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Friday, 18 August, 2000, 12:41 GMT 13:41 UK
Zimbabwe wildlife 'face disaster'
Rhino BBC
Black rhinos roam commercial farm and ranchland
By environment correspondent Alex Kirby

Zimbabwe's policy of redistributing land owned by white commercial farmers threatens "ecological disaster", according to an eminent conservationist.

Professor Johan du Toit, of Pretoria University, South Africa, says it is "inevitable that wildlife populations will be overhunted" if the farms are handed over immediately to black Zimbabweans.

He warns that the country's black rhinos, one of the species that attracts high-spending foreign tourists and hunters, will be at great risk.

But he believes international help could avert the disaster.

Wildlife danger

Professor du Toit, director of the Mammal Research Unit at Pretoria University, says commercial white-owned farms in Zimbabwe are home to many rare large mammals, including cheetah, black rhino and sable - a type of antelope.

He told BBC News Online: "White-owned commercial farmland and ranchland in Zimbabwe supports a very significant proportion of that country's biodiversity.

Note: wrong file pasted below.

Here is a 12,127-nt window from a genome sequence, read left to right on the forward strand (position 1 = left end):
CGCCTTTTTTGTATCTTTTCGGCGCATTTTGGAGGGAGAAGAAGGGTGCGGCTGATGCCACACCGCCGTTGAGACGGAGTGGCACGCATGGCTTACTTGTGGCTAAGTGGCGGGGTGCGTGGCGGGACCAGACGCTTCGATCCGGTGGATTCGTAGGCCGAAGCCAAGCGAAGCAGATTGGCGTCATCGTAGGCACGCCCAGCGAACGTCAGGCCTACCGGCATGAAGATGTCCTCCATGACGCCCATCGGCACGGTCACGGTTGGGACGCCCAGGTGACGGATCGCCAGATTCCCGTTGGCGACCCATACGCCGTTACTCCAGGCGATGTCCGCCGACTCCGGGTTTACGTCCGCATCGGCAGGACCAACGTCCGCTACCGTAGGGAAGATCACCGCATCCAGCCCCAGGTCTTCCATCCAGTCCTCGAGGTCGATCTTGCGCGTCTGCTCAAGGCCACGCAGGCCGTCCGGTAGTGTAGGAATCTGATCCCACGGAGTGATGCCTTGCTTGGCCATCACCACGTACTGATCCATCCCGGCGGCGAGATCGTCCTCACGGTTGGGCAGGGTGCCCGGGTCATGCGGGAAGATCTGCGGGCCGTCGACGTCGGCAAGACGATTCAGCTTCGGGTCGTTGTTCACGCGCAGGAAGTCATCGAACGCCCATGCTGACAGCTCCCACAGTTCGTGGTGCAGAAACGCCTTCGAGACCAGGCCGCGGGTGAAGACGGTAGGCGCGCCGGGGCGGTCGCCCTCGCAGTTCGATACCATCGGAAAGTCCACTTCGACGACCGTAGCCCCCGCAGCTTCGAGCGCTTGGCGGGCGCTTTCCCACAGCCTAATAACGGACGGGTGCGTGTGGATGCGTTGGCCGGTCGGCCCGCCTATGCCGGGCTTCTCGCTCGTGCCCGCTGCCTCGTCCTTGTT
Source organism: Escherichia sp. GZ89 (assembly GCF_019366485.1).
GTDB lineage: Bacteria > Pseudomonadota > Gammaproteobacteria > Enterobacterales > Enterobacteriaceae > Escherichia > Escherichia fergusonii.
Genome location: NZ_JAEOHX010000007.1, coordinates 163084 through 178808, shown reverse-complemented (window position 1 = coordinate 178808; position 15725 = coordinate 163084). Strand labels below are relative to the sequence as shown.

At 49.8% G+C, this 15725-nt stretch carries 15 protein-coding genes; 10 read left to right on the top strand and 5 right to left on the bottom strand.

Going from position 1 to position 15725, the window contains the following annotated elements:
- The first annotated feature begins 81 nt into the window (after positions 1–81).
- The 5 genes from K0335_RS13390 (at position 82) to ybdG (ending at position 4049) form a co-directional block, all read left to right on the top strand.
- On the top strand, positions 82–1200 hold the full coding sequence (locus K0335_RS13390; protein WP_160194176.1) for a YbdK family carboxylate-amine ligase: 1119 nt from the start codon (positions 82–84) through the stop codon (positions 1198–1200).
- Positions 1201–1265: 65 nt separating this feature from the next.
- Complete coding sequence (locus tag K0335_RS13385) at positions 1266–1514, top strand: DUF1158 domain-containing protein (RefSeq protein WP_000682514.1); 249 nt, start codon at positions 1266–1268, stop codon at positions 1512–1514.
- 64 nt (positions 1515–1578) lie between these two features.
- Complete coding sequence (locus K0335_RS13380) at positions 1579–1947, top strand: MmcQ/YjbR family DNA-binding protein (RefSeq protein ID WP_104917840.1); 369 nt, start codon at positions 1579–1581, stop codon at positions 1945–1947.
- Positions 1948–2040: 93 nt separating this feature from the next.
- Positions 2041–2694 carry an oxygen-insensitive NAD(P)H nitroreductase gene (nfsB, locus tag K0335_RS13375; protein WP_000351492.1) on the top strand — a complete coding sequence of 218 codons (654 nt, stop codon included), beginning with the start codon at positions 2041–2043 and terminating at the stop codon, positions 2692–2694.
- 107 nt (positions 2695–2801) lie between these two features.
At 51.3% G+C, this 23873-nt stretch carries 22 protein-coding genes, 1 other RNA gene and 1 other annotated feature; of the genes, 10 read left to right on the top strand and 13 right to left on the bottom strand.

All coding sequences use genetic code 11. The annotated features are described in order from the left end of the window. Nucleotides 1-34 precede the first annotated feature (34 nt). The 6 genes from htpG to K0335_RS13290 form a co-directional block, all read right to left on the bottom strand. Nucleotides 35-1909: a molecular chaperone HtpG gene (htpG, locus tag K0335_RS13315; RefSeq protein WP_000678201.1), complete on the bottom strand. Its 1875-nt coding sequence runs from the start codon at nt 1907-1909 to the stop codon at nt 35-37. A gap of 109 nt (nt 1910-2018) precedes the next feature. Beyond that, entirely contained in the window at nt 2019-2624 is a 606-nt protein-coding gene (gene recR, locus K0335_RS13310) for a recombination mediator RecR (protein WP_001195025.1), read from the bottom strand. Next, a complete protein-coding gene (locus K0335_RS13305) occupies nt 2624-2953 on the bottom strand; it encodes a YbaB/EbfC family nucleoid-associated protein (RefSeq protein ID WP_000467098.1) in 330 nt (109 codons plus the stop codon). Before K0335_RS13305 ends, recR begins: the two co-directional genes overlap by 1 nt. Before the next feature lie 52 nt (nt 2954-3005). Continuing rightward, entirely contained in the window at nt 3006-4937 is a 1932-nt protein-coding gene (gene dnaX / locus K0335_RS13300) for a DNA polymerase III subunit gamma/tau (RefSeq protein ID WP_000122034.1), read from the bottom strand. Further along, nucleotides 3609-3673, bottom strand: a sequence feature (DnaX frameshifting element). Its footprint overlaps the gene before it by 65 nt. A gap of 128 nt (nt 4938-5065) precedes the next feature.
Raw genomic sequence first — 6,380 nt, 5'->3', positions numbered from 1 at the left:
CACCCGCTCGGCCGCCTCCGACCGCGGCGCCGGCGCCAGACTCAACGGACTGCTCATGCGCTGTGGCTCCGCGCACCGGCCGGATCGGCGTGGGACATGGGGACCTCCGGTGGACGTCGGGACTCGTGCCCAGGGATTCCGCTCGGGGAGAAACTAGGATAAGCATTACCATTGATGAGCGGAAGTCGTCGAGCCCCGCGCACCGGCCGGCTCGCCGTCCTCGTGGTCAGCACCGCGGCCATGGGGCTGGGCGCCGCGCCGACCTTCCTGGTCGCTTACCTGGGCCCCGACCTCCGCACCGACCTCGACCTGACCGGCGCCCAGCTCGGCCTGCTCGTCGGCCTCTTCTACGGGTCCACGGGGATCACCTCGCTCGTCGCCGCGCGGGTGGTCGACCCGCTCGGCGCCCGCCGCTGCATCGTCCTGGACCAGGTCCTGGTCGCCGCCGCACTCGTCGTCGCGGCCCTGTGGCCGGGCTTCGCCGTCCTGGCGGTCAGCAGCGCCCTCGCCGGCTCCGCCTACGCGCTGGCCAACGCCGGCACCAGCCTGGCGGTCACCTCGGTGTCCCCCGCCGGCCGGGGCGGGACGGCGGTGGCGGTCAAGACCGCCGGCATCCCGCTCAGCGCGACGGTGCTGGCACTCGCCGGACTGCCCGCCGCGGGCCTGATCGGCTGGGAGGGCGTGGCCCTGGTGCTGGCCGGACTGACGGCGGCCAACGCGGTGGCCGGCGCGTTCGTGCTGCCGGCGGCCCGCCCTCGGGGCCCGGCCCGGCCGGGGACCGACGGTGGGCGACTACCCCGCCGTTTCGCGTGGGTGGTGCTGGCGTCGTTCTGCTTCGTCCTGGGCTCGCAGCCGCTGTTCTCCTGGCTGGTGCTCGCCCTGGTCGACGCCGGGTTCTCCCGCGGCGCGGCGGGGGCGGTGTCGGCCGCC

"It will be severely impacted if this land is thrown over to subsistence agriculture."

The Zimbabwe Government insists that only about 30% of white-owned land is actually used for farming.

But the professor dismisses this, saying most of the arable land is cultivated already, while the rest supports indigenous woodland that is used for grazing cattle, or for wildlife, or both.

"The issue is that dumping impoverished peasants on geometrically-plotted patches of virgin non-arable land, without any infrastructure, tillage equipment, venture capital, housing, water supplies, or training will result quite simply in an ecological disaster," says Professor du Toit.

"Wildlife populations will be overhunted and snared, habitat loss will be rapid, and the whole crisis will just get exponentially worse."

Uncertain future

Professor du Toit acknowledges that Zimbabwe itself cannot afford to provide that sort of infrastructure. But he believes the international community would assist if the land redistribution was drawn up transparently and if the government completely revised its policy.

He believes Zimbabwe can still find a solution. But if it fails to do so, he thinks the future is bleak.

"We're going to lose some large populations and some important gene pools in the near future," says Professor du Toit.

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See also:

08 Aug 00 | Africa
Summit backs Zimbabwe over land
07 Aug 00 | Sci/Tech
African rhino numbers rise
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